Change in the authority managing labour migration

From the beginning of 2020, the Ministry of Economic Affairs and Employment will be the authority responsible for policies and legislation related to the immigration of workers, students and researchers, and the development of permit processes.

Similarly, responsibility for legislative projects related to the immigration of workers, students and researchers will be transferred from the Ministry of the Interior to the Ministry of Economic Affairs and Employment.

The two ministries will continue to cooperate in the preparation of legislation.

According to the Finnish Government, the objective is to link labour and student migration more closely to employment, industrial, innovation, education and immigration policies.

Permission needed to buy real estate

People from outside the European Union (EU) and the European Economic Area (EEA) will need a special permit if they want to buy real estate in Finland.

This is a legal change that will affect, above all, the population of Russian origin. The rule will be applied throughout the country, except in the Åland Archipelago, which already has its own rules when it comes to land acquisition.

The department promoting this legal change is the Ministry of Defence (and not that of Finance or Economic Affairs) and the issue has not been handled as an economic matter, but as one of national security.

In the initial phase, buyers will need a form to submit their applications. Later, an electronic service system will be launched.

Applications will be subject to payment of an upfront processing fee, which will be charged irrespective of the outcome of the application and will not be refunded if the permission is refused.

Phone services in Russian, Somali and Arabic

As of January 2020, the Social Security (Kela) will close its phone services in for customers in Russian, Somali and Arabic. 

This decision has been defined as "regrettable" by those responsible for the service, who are aware of the lack of capacity of many customers to understand the issues related to Social Security in a language other than theirs.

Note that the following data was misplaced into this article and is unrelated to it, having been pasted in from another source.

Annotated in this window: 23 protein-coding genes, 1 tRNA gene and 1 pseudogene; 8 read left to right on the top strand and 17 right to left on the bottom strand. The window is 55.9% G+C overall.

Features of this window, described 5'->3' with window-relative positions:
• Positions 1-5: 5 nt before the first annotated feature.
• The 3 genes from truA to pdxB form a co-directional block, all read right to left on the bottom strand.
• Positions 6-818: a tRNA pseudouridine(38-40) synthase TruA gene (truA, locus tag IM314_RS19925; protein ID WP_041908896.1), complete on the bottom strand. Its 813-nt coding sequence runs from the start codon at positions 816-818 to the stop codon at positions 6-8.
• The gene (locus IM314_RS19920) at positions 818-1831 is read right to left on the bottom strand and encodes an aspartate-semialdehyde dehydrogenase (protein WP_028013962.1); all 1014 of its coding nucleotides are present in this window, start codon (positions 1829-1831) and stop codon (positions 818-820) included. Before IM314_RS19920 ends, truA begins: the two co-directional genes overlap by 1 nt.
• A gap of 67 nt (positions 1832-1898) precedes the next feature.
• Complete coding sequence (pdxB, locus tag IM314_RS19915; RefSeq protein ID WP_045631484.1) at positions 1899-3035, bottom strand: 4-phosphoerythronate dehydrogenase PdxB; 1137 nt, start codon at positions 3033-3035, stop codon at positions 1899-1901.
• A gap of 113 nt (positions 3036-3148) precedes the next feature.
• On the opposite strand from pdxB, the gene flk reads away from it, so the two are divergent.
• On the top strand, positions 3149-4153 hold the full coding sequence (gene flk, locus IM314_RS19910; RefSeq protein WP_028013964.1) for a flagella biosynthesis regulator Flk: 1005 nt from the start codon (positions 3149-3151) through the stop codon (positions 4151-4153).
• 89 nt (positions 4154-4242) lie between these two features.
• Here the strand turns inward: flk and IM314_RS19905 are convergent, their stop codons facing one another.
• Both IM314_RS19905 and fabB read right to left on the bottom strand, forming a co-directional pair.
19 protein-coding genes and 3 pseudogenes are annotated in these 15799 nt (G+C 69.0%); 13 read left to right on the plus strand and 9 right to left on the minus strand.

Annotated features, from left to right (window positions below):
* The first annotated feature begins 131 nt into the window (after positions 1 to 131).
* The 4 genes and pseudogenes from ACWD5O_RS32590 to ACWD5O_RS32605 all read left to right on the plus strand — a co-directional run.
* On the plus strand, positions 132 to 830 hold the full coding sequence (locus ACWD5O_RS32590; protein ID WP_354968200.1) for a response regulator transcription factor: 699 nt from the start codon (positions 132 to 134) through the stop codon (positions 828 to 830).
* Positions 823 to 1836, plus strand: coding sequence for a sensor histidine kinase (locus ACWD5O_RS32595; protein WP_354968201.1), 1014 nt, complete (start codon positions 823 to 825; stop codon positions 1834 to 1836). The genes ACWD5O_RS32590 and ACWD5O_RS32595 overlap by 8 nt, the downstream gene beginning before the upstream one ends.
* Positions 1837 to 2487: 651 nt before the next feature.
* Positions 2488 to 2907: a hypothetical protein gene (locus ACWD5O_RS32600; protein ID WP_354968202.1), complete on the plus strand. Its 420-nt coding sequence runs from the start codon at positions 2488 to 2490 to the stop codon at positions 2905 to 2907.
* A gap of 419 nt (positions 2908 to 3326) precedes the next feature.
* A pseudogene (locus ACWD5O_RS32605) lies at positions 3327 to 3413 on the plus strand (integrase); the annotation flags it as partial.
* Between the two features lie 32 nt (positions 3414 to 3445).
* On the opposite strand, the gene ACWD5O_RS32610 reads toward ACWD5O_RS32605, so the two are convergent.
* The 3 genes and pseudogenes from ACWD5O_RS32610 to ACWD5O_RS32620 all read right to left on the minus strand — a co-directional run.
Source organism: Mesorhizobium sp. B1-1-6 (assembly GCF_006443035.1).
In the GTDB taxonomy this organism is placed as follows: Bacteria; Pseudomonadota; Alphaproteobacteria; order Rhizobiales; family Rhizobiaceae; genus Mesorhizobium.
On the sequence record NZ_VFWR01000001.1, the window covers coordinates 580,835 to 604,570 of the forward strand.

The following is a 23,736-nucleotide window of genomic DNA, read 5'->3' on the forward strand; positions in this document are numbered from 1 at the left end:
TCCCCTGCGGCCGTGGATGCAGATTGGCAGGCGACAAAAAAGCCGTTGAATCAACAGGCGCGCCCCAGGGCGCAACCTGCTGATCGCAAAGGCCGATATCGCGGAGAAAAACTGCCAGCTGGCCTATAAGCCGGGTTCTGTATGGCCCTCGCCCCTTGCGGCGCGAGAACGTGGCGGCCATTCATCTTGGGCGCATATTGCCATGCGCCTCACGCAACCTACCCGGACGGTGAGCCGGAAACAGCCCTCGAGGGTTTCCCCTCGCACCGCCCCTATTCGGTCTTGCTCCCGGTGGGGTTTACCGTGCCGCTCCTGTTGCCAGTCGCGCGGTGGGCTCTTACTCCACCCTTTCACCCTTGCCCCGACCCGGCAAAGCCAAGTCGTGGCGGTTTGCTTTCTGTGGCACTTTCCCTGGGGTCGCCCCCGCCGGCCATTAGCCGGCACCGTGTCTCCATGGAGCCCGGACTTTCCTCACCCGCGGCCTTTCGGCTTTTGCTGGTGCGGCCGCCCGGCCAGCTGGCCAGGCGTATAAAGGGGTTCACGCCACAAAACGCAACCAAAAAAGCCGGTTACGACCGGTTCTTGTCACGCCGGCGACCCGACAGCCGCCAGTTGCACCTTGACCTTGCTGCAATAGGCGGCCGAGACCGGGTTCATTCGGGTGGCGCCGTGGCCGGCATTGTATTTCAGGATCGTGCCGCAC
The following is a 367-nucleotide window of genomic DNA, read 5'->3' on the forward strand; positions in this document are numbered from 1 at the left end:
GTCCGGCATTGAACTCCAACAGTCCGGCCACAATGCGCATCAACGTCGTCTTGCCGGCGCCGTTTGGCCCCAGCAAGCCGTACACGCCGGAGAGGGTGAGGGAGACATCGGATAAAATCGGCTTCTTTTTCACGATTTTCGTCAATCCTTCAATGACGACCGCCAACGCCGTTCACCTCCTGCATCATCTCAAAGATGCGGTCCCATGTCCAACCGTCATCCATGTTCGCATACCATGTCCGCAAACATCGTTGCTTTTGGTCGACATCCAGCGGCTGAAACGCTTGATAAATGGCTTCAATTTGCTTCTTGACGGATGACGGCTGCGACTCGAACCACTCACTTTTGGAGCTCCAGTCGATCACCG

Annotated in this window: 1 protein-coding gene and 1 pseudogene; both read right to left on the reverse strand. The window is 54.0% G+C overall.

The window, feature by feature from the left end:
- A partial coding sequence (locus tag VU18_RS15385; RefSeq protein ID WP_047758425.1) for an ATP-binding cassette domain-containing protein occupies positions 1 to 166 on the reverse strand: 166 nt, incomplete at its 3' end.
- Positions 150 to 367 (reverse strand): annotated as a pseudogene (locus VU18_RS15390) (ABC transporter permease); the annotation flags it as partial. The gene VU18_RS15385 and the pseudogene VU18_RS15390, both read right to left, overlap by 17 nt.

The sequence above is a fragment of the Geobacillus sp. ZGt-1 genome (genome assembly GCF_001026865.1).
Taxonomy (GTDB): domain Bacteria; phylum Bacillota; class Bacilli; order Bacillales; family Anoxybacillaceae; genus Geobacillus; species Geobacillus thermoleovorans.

According to Kela, the service in Russian, Somali and Arabic helped an average of 2,080 customers per month during a period from 1 December 2018 to 30 November 2019.

The number of queries was so high that the phone service has only been able to answer 26% of all incoming calls.

Reception centers will be closed

The lower arrival of asylum seekers continues to lead to the closure of infrastructures.

According to the Finnish Immigration Service, the operations of the reception centers in the city of Rauma and in Paihola (a few kilometers north from the city of Joensuu, in the region of North Karelia) will end by 30 June 2020.

Increases in Kela's aid to students in 2020

Starting in January, the Finnish Social Security (Kela) will improve the monthly paid supplement to students who have children and also the housing supplement for those studying abroad.

The provider supplement to the study grant (which now is paid to approximately 15,000 students who are also guardians of a child under 18) will increase to 100 euros per month (before it was 75 euros per month).

Starting from January 2020, all students who study abroad and live in rental accommodation can receive a housing supplement of 210 euros per month.

Amendments to fundraising fees

The new Fundraising Act will enter into force on 1 March 2020. Under the new Act, only the National Police Board can issue fundraising permits.

The permit holder has to notify the National Police Board every year of the organisation of fundraising, the funds raised and the use of the funds.

As of 1 March 2020, the price of the annual notification will be 100 euros. As of March, police departments will process the notifications (55 euros each) concerning small-scale fundraising.